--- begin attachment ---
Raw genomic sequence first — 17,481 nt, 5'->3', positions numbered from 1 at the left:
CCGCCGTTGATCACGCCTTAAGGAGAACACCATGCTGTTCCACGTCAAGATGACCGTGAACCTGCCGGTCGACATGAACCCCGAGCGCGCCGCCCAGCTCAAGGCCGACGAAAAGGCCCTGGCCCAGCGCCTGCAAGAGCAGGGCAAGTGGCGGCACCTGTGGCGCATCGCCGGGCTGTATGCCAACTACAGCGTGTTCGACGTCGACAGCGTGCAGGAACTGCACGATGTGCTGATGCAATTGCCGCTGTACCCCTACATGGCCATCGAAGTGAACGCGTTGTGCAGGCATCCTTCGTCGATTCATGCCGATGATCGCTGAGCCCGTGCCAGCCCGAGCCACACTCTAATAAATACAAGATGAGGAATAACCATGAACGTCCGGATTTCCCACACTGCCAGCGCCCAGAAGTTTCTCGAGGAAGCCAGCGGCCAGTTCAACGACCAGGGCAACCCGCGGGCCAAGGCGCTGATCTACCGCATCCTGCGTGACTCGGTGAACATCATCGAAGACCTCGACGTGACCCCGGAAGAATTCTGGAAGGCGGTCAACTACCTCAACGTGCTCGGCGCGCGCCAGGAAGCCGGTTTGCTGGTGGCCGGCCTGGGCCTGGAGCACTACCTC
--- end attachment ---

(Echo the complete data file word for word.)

Raw genomic sequence first — 17,481 nt, 5'->3', positions numbered from 1 at the left:
CCGCCGTTGATCACGCCTTAAGGAGAACACCATGCTGTTCCACGTCAAGATGACCGTGAACCTGCCGGTCGACATGAACCCCGAGCGCGCCGCCCAGCTCAAGGCCGACGAAAAGGCCCTGGCCCAGCGCCTGCAAGAGCAGGGCAAGTGGCGGCACCTGTGGCGCATCGCCGGGCTGTATGCCAACTACAGCGTGTTCGACGTCGACAGCGTGCAGGAACTGCACGATGTGCTGATGCAATTGCCGCTGTACCCCTACATGGCCATCGAAGTGAACGCGTTGTGCAGGCATCCTTCGTCGATTCATGCCGATGATCGCTGAGCCCGTGCCAGCCCGAGCCACACTCTAATAAATACAAGATGAGGAATAACCATGAACGTCCGGATTTCCCACACTGCCAGCGCCCAGAAGTTTCTCGAGGAAGCCAGCGGCCAGTTCAACGACCAGGGCAACCCGCGGGCCAAGGCGCTGATCTACCGCATCCTGCGTGACTCGGTGAACATCATCGAAGACCTCGACGTGACCCCGGAAGAATTCTGGAAGGCGGTCAACTACCTCAACGTGCTCGGCGCGCGCCAGGAAGCCGGTTTGCTGGTGGCCGGCCTGGGCCTGGAGCACTACCTC